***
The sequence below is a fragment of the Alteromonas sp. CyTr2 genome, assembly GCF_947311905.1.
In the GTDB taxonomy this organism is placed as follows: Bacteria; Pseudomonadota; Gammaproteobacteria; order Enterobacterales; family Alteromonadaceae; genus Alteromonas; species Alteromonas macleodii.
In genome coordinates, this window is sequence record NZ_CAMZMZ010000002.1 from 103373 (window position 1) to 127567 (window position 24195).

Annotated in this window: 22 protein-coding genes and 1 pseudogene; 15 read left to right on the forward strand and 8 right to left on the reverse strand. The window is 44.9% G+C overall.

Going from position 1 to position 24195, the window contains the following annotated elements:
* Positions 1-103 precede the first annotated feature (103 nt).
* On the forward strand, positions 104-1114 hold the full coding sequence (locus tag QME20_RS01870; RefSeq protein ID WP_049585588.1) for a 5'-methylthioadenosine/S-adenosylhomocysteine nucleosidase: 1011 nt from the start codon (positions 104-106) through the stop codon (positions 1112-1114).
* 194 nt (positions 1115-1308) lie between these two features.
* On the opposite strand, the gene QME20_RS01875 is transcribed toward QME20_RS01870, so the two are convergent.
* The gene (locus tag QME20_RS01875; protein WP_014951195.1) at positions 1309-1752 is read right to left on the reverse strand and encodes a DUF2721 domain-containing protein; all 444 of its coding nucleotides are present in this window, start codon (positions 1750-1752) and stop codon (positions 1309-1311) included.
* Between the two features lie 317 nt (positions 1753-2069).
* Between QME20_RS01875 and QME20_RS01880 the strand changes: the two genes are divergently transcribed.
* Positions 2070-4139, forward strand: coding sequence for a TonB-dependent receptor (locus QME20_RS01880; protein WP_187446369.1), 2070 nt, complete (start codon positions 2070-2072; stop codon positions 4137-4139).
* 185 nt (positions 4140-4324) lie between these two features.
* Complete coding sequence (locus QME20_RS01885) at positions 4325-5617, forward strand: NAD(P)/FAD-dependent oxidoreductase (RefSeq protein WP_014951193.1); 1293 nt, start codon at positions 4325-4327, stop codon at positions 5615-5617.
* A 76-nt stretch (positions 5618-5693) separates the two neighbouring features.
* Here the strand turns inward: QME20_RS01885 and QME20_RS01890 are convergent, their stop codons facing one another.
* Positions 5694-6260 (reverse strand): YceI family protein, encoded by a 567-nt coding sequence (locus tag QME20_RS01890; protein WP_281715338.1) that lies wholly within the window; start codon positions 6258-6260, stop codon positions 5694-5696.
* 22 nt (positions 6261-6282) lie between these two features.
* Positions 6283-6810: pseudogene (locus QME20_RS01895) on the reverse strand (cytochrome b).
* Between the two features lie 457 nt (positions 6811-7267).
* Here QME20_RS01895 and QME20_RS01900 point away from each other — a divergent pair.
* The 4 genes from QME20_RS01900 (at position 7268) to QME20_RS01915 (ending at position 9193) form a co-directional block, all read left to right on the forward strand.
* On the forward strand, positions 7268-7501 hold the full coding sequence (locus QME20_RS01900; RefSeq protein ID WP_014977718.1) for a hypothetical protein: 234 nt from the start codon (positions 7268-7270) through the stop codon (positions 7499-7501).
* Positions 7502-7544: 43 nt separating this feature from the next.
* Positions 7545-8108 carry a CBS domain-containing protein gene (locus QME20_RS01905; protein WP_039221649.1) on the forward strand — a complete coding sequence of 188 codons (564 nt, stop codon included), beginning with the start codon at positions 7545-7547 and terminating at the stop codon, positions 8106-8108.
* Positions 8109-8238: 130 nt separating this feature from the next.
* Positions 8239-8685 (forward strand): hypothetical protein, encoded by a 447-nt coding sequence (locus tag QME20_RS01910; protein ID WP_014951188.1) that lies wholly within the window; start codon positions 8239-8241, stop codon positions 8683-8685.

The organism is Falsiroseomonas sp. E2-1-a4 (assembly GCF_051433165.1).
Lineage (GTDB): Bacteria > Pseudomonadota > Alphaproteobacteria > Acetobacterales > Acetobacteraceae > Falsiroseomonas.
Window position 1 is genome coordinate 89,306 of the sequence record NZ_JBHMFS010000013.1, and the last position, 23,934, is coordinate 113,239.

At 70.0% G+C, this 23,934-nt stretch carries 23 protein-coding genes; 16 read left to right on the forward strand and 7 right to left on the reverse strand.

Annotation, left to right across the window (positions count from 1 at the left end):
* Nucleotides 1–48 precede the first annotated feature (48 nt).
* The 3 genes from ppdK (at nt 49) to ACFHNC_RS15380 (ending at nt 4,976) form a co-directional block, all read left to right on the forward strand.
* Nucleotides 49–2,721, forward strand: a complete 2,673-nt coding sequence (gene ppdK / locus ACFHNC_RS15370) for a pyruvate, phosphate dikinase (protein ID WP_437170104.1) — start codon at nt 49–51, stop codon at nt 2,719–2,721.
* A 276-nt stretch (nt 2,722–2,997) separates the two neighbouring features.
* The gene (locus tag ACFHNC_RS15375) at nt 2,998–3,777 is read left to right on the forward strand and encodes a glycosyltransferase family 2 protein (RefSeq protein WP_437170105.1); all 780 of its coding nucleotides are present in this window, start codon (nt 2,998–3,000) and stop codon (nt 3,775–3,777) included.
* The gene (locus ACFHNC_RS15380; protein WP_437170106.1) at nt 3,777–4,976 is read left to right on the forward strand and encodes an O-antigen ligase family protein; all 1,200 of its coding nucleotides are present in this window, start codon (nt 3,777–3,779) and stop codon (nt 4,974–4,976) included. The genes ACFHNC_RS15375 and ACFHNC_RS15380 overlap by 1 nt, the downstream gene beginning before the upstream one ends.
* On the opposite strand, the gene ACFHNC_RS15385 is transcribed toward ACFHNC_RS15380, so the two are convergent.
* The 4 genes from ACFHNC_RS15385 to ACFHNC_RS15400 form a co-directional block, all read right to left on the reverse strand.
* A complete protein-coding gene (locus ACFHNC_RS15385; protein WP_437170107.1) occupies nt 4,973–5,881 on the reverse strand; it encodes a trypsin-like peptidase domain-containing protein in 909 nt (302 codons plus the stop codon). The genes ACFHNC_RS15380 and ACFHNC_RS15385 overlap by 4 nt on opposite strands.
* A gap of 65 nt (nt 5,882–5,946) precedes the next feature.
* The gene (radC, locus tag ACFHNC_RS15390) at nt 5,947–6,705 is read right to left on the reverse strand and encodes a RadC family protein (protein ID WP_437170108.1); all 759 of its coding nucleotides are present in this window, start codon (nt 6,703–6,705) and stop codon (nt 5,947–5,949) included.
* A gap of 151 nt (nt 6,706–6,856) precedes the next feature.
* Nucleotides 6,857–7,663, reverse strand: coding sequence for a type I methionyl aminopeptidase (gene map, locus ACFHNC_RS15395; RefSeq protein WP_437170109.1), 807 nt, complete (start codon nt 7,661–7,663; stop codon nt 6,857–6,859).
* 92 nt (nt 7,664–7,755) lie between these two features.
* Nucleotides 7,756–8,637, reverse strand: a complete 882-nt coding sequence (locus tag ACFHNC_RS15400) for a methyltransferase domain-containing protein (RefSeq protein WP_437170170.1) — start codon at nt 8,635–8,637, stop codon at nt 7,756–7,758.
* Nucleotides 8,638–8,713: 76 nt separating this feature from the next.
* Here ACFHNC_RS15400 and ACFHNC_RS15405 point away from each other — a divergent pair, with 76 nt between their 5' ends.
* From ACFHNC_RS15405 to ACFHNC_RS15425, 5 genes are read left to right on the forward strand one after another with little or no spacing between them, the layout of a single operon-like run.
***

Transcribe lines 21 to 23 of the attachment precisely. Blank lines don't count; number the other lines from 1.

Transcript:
* Between the two features lie 457 nt (positions 6811-7267).
* Here QME20_RS01895 and QME20_RS01900 point away from each other — a divergent pair.
* The 4 genes from QME20_RS01900 (at position 7268) to QME20_RS01915 (ending at position 9193) form a co-directional block, all read left to right on the forward strand.